Illustration by Art Seiden

Florida Atlantic University Libraries

Jewish Heroes and Heroines in America

World War II to the Present:

A Judaica Collection Exhibit



"Hank" Greenberg:
A Baseball Great and War Hero

by Seymour "Sy" Brody

Henry "Hank" Greenberg was one of the first men in base- ball to seriously challenge Babe Ruth's record of 60 home runs and Lou Gehrigs' league record of 184 runs batted in.

Greenberg had a chance to shatter Ruth's home ruin record of 60 in 1938. He had hit 58 home runs and still had five games to play. But the weather was dismal and he faced several erratic pitchers. He failed in his attempt to hit a home run. Greenberg batted in 183 runs in 1937, failing one short of tying Gehrig's record. He did set a major league record of hitting two or more home runs in one game (II in 1938). Greenberg was elected to Baseball's Hall of Fame and was twice named the Most Valuable Player of the Year.

Greenberg was born on New Year's Day in 1911. His parents had immigrated to New York City from Bucharest, Romania. He attended public schools in the Bronx, New York, and was on the baseball and basketball teams of James Monroe High School. Major league teams were interested in having Greenberg play for them. Greenberg's father turned away the baseball scouts since he wanted his son to attend col lege. He attended New York University on a baseball scholarship. His parents let him play professional baseball in 1930.

Greenberg spent three years in the minor leagues, perfecting his hitting and working on his clumsy movements on the field. He was called up to play with the Detroit Tigers in 1933. He had a.301 hitting average for the season. The following year, at the age of 23, Greenberg had become the star of the team.

The Detroit Tigers were in contention for winning the pennant in 1934. An important game was scheduled to take place on Rosh Hashana. After much soul searching, Greenberg decided to play that day. His two home runs made it possible for the Tigers to win. However, when a game was scheduled for Yom Kippur, he did not play. He spent the day at the synagogue praying and fasting. The Tigers lost the game, but they did win the pennant for the first time since 1909. They lost the World Series to the St. Louis Cardinals.

When Greenberg was drafted into the Army in May of 1941. he was the highest paid player in major league baseball. He was discharged two days prior to the bombing of Pearl Harbor because of a new government policy to release those soldiers over the age of 28. Greenberg immediately re-enlisted. For the next four years, he served as a lieu- tenant and then as a captain in the Army Air Force. He was involved in the fighting in the China-Burma-India area.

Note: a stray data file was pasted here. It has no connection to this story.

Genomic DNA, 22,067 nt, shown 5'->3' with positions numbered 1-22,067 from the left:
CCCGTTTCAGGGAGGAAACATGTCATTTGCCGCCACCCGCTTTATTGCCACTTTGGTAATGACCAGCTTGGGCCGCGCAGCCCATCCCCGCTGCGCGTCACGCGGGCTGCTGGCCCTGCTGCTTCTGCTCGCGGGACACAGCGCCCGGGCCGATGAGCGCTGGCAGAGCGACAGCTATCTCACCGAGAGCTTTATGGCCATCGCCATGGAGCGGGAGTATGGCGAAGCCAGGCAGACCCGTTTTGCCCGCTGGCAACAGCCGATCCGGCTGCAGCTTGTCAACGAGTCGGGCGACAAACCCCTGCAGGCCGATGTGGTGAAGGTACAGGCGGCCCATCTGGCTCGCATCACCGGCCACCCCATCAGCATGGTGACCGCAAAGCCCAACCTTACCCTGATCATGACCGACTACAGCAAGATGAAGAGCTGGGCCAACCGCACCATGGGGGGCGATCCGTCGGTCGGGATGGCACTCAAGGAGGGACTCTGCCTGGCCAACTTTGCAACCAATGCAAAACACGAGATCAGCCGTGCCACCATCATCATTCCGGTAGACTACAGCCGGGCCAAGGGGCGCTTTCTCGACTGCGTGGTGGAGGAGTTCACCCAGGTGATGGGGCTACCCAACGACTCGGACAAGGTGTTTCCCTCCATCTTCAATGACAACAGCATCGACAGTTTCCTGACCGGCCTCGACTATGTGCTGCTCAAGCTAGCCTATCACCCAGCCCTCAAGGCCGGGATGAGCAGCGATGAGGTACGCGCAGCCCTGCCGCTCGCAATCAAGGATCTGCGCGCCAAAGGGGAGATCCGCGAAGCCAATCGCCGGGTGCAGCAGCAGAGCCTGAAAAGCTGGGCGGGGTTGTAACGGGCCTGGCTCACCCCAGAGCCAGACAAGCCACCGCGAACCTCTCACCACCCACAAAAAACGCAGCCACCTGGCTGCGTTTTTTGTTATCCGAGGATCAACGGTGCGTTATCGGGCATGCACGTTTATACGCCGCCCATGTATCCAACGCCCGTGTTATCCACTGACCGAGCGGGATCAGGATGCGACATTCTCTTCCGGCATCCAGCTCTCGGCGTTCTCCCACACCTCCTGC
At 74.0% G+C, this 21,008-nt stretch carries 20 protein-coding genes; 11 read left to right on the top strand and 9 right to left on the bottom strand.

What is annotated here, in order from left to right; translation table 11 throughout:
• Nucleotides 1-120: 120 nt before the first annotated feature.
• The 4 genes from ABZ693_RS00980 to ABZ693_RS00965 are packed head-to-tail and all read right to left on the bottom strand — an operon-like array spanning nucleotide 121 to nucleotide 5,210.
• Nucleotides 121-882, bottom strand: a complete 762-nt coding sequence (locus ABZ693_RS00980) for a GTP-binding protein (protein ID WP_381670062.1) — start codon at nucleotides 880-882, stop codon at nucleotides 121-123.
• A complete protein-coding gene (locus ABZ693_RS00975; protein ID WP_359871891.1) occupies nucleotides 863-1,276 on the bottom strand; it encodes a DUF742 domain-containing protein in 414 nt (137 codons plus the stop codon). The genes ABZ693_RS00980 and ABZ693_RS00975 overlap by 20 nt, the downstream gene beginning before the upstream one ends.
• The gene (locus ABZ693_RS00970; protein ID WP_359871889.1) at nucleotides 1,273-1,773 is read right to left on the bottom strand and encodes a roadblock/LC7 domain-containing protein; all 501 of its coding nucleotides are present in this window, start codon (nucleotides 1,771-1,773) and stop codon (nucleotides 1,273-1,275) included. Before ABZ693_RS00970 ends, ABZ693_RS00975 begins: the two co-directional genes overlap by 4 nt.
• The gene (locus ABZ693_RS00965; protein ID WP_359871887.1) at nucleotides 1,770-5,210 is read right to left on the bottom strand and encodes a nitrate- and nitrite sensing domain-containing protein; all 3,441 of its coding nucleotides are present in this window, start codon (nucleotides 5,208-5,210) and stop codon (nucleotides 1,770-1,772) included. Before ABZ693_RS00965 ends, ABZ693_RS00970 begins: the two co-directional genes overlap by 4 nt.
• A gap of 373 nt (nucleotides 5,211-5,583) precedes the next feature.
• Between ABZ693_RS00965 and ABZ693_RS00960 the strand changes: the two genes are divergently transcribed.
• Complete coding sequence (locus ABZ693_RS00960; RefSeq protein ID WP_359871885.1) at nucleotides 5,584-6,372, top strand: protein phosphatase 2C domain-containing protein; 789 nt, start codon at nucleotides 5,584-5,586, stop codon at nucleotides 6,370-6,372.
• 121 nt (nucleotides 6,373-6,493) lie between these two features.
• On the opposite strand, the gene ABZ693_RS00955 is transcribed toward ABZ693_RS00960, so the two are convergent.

Greenberg returned to baseball on July 1, 1945. The Detroit Tigers' ball park was filled to capacity to greet him. He needed to hit one more home run to have a total of 250. After he hit a home run, the fans gave Greenberg a standing ovation as he trotted around the bases.

Greenberg's last year with the Detroit Tigers was 1946. He led the league with 44 home runs and 127 runs batted in. He was waived out of the American League to the Pittsburgh Pirates. Greenberg was with the Pirates for one year and hit 25 home runs and drove in 74 runs during 125 games. In 1947, he was given his unconditional release. Greenberg turned his talents to Wall Street and became a millionaire. On the field, Greenberg demonstrated his playing powers. In World War II, he didn't shirk his duty as an American. As a Jew, he didn't forget his heritage. Greenberg died on September 4, 1986,


This is one of the 150 illustrated true stories of American heroism included in Jewish Heroes and Heroines of America, © 1996, written by Seymour "Sy" Brody of Delray Beach, Florida, illustrated by Art Seiden of Woodmere, New York, and published by Lifetime Books, Inc., Hollywood, FL.


For additional information, contact
Special Collections and Archives
S.E. Wimberly Library



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